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Ask Ellie: Successful dating requires knowing yourself

Dear Ellie: Me and many of my single friends, women and men, are bursting with the need to start dating again in real life, not just online. We’ve been careful, masked, distanced, and trying to “stay safe” for so long that some are losing hope.
Advice columnist Ellie
Ellie

Advice columnist EllieDear Ellie: Me and many of my single friends, women and men, are bursting with the need to start dating again in real life, not just online.

We’ve been careful, masked, distanced, and trying to “stay safe” for so long that some are losing hope. We worry that, even if fully vaccinated, people will find it hard to get close enough to see if there’s real interest on both sides in seeing if dating can lead to a relationship.

Some of us who used to swipe for sex hook-ups will never go there again. We want more. But we fear there’ll still be a lot of people on dating apps who just want to get physical again. What’s your advice as the pandemic eases up?

Restless But Cautious

Dating apps have been trying to adapt to the pandemic throughout. Say Allo, for example, introduced postponing visual contact by using a “blurred” photo during several exchanges of messages to see if there’s common interests.

Hinge, calling itself a matching site, offers “hybrid” dating: i.e., users see six photos, answer questions about themselves. If someone expresses interest, that’s a match. Several days of chatting is recommended before an in-person date.

DeeperDating.com offers skills training to help achieve emotional safety and deeper connections.

Beyond these commercial promotions are some actual dating specialists and coaches, such as San Francisco-based Logan Ury. Besides being Hinge’s director of relationship science, she has more than 10,000 followers on her own.

A Harvard psychology graduate, she next ran Google’s behavioral science team — called the irrational lab.

Her just-published book is called How to Not Die Alone.

The matter-of-fact title is typical of Ury’s whole approach to dating, which she applies to questions such as yours, whether through an app or on your own:

“You’re headed on a path [whether in a relationship or single]. But if it’s not the path you want, check in with yourself about where you’re heading. Because if you have behaviour patterns holding you back, nothing will change.”

Her motto: “Find a partner, not a pen pal,” also applies to so many people who write me about so-called “relationships” that are actually just constant messaging. “They create a fantasy in their head about it being a ­relationship.”

Another helpful motto is “Define the relationship,” meaning: “We make assumptions that we are surely in an exclusive relationship. But if there’s no conversation about it, if you’re afraid of the answer, you might be on the same page, or not. In that case, find out now.”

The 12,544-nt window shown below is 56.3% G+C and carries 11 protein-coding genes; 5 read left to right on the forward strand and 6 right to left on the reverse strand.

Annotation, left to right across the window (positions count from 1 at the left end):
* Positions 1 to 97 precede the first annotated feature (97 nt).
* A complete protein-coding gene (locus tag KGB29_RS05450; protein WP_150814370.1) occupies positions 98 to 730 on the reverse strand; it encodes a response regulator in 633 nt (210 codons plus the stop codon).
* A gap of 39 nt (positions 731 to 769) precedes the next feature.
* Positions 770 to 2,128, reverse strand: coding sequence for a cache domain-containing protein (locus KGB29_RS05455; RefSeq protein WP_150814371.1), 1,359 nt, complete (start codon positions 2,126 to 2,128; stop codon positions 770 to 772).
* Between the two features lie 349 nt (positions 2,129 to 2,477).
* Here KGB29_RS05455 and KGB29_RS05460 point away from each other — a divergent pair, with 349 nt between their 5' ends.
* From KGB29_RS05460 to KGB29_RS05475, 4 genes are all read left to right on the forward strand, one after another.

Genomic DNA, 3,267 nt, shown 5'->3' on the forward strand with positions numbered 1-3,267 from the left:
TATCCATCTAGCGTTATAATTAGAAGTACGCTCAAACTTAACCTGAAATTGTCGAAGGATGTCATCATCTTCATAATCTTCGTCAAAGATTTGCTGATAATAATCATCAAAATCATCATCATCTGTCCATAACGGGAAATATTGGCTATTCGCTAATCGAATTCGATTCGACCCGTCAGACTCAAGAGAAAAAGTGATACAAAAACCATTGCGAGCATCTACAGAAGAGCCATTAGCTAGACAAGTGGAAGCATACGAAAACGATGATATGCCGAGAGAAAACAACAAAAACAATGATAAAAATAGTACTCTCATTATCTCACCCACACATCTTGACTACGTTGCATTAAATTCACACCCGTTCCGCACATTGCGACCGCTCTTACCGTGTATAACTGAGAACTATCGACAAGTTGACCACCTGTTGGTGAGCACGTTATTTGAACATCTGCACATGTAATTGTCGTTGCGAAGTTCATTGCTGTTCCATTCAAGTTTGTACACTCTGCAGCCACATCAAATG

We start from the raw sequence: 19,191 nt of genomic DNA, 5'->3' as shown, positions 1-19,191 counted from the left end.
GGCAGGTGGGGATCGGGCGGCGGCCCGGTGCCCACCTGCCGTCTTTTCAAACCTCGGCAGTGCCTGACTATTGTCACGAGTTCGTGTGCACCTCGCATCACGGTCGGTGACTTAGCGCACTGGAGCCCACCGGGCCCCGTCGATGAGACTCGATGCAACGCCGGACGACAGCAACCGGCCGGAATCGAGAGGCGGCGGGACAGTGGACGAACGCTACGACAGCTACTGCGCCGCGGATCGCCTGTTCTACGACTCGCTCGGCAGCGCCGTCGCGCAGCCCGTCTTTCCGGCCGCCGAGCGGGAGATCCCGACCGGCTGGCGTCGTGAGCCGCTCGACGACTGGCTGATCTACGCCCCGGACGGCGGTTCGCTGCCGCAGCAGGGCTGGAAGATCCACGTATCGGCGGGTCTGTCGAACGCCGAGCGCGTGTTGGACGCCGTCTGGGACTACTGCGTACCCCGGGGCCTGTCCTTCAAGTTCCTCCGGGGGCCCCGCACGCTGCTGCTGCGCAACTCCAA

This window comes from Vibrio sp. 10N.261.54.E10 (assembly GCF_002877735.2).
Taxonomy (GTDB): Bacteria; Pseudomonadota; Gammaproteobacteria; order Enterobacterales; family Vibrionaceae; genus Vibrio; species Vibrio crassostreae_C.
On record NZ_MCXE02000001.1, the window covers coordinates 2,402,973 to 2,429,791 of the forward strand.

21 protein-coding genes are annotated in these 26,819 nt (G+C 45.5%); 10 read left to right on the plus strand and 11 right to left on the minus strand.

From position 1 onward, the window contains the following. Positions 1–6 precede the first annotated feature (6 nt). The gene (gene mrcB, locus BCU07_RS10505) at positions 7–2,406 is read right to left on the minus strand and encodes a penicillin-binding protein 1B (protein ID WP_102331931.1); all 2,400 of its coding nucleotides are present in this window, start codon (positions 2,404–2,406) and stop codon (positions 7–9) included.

Ury has written in the New York Times’ Modern Love section about her own relationship — a seven-year Facebook friend from her undergraduate years whom she met again when working at Google, became friends in person and married him without an app or dating site.

No, I haven’t forgotten the reader’s question. One last Ury acronym is FODA — Fear of Dating Again. Those who are feeling it are not alone. You’ve been locked up one way or another for some 15 months.

My advice is take time right now to consider what you’re really seeking from dating. You’re not the same as you were, before you had to protect yourself and others from trusting strangers and physical contact.

Know your goals now, and the values that you hold dear. Be proud and comfortable about who you are and what you bring to a future relationship.

Then, whether meeting new or familiar people at interest or chat groups or dating apps, give yourself and dating in real life, a real chance.

Reader’s Commentary regarding the woman constantly body-shamed by a senior relative (June 5):

“I’ve also struggled with my weight. Through DNA analysis, I discovered that it’s mostly related to genetics.

“My DNA analysis is transferred to LoseIt.com, a website/app that tracks my food/weight/exercise etc. It advises me that under 1,200 calories puts the body into starvation mode which lowers the metabolism to protect itself.

“It also advises according to my DNA that a high protein diet works best for me. I eat 100-115 grams of protein daily, control carbs and fats, and eat 1,400-1,500 calories daily maintaining my weight. A larger person would probably lose weight at this calorie count.

“It’s not easy, but the high-protein diet has worked for me for three-plus years. At 70, I no longer fear the scale.

“Please advise your letter-writer to research scientific advice for weight management. DNA analysis is very helpful.”

Ellie’s tip of the day

Dating successfully calls for knowing yourself first.

Send relationship questions to ellie@thestar.ca.

Follow @ellieadvice.